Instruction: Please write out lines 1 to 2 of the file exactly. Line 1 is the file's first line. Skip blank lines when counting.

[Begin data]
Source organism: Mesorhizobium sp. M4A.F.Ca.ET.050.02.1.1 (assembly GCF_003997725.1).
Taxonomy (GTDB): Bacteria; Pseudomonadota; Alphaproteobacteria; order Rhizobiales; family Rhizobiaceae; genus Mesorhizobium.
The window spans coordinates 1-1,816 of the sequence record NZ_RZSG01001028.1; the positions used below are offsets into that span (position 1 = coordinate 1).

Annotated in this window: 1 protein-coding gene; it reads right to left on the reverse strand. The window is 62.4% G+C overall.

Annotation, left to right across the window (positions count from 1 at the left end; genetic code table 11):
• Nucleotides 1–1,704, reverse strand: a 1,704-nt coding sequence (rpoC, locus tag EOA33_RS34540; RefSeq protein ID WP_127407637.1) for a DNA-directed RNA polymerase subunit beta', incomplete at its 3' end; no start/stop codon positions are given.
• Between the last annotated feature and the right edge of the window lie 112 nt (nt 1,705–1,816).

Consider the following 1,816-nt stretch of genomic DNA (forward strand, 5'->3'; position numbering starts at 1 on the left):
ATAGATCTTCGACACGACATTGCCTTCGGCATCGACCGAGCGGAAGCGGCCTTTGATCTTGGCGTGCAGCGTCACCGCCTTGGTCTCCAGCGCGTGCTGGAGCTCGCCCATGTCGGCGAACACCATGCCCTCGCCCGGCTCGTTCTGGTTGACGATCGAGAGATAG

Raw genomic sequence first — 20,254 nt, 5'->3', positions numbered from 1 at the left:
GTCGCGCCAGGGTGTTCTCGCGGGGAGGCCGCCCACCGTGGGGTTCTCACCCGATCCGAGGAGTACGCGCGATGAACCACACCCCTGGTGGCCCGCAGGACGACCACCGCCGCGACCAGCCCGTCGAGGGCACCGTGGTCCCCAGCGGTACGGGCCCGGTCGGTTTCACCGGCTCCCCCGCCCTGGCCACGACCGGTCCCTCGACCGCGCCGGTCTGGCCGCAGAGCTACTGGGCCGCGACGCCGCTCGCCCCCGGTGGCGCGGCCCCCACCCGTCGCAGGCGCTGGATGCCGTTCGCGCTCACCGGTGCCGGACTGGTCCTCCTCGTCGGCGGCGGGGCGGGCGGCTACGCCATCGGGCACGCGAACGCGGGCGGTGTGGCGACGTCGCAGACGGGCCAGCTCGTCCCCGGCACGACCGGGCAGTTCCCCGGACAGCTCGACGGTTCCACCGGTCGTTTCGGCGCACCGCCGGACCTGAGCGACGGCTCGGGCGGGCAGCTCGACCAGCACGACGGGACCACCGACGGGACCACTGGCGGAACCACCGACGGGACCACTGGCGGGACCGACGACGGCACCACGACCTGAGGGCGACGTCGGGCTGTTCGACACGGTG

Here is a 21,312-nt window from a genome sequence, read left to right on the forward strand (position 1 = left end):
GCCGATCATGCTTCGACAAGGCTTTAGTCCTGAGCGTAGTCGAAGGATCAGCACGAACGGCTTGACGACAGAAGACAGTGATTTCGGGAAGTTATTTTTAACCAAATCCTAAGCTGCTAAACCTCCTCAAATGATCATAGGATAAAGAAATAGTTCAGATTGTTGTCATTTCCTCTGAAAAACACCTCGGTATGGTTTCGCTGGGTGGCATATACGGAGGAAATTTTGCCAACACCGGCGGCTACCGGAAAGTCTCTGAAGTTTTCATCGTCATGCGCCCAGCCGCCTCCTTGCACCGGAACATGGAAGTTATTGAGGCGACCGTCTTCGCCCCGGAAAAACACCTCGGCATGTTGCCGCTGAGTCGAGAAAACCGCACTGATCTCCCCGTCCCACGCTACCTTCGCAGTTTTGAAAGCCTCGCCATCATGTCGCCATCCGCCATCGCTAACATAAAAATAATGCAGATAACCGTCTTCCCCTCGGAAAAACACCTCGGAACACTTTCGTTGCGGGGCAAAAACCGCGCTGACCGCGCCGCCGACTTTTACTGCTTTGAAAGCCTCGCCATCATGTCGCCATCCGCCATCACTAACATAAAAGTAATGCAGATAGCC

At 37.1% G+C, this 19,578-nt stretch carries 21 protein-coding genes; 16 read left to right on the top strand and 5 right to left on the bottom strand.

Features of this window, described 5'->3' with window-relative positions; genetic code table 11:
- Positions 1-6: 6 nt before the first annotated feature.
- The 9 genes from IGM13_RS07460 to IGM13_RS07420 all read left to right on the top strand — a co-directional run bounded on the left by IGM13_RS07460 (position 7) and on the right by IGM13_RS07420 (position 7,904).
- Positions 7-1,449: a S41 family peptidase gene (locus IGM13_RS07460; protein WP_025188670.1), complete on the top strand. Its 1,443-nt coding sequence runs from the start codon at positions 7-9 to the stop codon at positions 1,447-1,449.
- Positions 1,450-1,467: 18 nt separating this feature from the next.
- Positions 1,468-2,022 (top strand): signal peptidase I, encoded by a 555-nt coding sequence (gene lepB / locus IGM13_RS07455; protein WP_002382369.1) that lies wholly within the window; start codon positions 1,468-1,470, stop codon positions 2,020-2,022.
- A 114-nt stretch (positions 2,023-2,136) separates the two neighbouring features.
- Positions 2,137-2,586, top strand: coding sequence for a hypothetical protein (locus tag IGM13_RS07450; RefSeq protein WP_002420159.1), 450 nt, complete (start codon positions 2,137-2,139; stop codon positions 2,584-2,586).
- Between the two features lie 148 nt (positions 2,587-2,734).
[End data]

Source organism: Mesorhizobium sp. M4A.F.Ca.ET.050.02.1.1 (assembly GCF_003997725.1).
Taxonomy (GTDB): Bacteria; Pseudomonadota; Alphaproteobacteria; order Rhizobiales; family Rhizobiaceae; genus Mesorhizobium.